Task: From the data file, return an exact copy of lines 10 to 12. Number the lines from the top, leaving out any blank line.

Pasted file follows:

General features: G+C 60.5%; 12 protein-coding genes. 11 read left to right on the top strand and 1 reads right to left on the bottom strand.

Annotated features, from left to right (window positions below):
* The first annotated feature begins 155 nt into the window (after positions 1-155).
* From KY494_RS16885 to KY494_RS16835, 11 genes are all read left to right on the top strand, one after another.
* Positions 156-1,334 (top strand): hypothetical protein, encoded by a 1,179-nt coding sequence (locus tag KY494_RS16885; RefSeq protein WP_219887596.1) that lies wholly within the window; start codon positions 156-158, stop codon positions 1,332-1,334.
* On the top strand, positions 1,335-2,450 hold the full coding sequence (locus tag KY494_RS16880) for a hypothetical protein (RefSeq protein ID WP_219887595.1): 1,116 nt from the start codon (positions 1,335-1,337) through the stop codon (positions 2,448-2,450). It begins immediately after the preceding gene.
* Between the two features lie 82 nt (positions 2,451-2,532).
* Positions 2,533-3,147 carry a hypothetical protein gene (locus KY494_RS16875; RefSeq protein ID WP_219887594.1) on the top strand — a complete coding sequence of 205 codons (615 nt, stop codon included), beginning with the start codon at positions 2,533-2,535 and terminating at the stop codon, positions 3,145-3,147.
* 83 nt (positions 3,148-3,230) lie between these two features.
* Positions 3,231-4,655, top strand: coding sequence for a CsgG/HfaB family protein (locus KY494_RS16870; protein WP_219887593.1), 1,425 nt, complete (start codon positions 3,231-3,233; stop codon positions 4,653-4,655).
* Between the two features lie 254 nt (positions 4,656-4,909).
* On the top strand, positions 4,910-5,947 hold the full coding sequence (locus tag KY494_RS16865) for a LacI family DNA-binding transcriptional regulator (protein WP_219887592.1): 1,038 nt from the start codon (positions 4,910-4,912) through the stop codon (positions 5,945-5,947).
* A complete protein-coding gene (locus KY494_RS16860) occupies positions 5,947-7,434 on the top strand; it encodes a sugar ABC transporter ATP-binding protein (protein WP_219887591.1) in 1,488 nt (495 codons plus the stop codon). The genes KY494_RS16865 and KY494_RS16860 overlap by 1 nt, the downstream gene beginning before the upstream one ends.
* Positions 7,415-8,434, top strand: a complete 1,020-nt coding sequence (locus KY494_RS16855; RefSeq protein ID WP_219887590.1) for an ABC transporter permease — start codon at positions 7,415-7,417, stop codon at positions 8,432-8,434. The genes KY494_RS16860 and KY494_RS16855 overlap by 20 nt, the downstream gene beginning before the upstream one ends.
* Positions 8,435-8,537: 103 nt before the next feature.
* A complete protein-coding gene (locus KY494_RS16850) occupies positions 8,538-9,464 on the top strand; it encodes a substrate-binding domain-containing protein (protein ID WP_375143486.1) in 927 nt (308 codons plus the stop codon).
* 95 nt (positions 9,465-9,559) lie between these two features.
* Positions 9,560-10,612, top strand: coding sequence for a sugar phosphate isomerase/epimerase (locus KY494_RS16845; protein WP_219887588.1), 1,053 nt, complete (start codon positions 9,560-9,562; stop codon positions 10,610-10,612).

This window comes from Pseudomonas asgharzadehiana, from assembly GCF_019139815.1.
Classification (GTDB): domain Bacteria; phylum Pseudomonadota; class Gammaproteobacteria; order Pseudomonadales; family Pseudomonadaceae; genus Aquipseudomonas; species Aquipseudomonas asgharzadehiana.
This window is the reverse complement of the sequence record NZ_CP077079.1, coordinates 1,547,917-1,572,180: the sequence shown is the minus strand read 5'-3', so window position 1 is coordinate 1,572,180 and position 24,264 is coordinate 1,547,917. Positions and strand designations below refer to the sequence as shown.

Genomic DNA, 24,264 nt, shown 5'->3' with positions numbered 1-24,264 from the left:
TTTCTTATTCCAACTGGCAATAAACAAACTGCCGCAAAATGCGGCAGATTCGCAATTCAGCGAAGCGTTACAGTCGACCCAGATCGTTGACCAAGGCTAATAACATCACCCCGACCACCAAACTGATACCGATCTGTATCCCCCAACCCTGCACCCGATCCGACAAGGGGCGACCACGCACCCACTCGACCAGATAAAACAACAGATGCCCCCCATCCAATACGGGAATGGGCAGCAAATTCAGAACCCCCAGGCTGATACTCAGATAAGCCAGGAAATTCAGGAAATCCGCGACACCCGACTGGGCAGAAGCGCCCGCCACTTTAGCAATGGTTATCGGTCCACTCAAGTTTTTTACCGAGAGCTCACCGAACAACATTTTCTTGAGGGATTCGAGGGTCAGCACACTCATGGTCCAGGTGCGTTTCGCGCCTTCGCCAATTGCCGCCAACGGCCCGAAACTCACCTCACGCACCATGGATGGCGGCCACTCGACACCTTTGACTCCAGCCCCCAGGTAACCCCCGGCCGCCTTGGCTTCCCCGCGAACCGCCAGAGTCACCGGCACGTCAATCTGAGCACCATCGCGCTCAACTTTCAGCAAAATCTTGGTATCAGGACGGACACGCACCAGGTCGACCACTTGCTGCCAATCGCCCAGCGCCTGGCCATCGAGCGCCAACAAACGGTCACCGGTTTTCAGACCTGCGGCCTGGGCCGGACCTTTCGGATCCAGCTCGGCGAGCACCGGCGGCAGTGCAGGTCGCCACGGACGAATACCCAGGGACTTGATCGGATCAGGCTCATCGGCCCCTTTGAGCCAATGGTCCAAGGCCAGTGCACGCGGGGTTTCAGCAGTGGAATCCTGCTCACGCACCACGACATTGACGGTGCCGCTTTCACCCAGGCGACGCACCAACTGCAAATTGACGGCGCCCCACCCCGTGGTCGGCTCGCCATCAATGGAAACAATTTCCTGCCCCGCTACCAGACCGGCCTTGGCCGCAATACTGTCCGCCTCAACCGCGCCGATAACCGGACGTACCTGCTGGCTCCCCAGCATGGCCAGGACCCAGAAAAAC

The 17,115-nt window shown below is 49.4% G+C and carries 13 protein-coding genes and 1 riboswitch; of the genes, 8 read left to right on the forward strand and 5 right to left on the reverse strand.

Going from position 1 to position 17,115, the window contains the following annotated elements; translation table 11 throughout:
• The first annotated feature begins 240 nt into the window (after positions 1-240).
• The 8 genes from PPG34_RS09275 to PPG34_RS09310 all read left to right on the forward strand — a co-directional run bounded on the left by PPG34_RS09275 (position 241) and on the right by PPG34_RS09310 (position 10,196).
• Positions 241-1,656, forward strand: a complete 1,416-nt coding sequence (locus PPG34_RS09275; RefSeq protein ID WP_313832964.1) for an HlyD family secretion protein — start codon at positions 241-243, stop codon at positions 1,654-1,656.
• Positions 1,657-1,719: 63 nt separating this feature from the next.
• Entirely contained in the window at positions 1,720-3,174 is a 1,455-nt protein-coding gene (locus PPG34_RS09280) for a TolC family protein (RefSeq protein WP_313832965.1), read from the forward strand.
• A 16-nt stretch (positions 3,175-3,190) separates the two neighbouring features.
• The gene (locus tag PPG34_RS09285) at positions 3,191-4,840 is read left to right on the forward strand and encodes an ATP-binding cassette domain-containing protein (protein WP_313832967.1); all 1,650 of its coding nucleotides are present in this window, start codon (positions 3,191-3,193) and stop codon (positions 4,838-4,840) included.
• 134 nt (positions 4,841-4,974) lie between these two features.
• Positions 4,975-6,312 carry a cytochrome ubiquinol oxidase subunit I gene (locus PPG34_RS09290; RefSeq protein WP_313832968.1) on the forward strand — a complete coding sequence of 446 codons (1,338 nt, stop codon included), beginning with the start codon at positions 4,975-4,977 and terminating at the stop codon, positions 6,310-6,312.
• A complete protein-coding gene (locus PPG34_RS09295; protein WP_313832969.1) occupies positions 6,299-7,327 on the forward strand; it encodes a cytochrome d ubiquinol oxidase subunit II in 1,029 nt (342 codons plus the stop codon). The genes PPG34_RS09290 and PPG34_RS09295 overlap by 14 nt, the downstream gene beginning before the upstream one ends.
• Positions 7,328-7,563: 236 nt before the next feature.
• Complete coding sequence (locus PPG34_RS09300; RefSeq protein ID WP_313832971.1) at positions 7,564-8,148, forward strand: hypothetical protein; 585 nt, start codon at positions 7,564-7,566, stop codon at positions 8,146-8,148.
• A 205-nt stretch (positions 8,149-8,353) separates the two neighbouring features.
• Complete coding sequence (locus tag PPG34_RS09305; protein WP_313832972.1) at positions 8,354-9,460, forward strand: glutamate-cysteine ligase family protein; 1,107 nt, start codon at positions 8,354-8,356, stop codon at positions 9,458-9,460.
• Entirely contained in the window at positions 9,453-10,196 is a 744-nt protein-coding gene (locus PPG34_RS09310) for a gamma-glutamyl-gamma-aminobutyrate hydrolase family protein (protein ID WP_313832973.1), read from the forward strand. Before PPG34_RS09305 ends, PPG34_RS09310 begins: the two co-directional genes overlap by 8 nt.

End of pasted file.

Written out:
* Positions 3,231-4,655, top strand: coding sequence for a CsgG/HfaB family protein (locus KY494_RS16870; protein WP_219887593.1), 1,425 nt, complete (start codon positions 3,231-3,233; stop codon positions 4,653-4,655).
* Between the two features lie 254 nt (positions 4,656-4,909).
* On the top strand, positions 4,910-5,947 hold the full coding sequence (locus tag KY494_RS16865) for a LacI family DNA-binding transcriptional regulator (protein WP_219887592.1): 1,038 nt from the start codon (positions 4,910-4,912) through the stop codon (positions 5,945-5,947).